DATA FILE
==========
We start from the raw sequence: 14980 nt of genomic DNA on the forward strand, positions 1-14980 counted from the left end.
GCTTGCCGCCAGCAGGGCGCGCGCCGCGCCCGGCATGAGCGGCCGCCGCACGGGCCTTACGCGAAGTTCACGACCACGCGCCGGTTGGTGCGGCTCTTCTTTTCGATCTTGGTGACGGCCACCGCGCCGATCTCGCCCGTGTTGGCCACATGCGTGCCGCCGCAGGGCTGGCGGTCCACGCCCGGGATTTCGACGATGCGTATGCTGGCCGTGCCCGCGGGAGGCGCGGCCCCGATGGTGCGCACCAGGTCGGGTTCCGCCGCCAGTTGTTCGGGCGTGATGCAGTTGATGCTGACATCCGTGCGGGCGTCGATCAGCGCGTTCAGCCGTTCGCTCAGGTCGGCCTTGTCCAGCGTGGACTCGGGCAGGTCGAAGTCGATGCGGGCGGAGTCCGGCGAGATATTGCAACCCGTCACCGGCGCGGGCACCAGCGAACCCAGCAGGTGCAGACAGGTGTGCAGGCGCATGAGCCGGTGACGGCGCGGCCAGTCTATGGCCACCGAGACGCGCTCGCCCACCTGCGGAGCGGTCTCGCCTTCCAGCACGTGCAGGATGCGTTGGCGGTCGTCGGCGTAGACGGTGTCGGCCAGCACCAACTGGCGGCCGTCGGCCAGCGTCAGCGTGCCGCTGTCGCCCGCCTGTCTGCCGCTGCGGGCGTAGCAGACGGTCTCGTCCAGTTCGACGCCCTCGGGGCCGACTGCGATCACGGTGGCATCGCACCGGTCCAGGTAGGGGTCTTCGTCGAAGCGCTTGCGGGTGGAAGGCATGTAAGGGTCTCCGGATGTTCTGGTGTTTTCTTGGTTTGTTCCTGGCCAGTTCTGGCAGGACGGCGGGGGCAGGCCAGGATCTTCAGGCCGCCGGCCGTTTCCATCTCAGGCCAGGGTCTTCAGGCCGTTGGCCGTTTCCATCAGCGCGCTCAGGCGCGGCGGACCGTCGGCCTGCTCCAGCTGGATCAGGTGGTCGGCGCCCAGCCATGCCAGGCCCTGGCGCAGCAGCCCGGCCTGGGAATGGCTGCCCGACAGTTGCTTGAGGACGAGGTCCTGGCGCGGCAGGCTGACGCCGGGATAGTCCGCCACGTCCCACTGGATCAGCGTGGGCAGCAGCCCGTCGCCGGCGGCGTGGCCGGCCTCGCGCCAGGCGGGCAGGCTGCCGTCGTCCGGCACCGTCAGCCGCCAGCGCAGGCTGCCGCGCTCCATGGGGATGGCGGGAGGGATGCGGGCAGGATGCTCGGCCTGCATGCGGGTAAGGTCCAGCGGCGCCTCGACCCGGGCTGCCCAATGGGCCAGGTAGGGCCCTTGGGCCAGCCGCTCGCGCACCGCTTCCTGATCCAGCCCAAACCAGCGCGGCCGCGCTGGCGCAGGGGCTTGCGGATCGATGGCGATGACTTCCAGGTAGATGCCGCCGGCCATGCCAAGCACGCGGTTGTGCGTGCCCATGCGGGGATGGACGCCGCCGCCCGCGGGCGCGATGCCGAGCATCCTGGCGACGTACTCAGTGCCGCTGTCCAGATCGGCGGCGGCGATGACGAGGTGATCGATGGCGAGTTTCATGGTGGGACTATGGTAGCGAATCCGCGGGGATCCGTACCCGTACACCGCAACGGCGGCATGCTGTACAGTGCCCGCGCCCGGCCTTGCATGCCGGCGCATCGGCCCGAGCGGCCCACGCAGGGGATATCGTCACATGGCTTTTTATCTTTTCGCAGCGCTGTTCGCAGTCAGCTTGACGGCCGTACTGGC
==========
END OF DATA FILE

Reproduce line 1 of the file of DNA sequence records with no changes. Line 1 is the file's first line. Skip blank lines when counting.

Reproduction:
We start from the raw sequence: 14980 nt of genomic DNA on the forward strand, positions 1-14980 counted from the left end.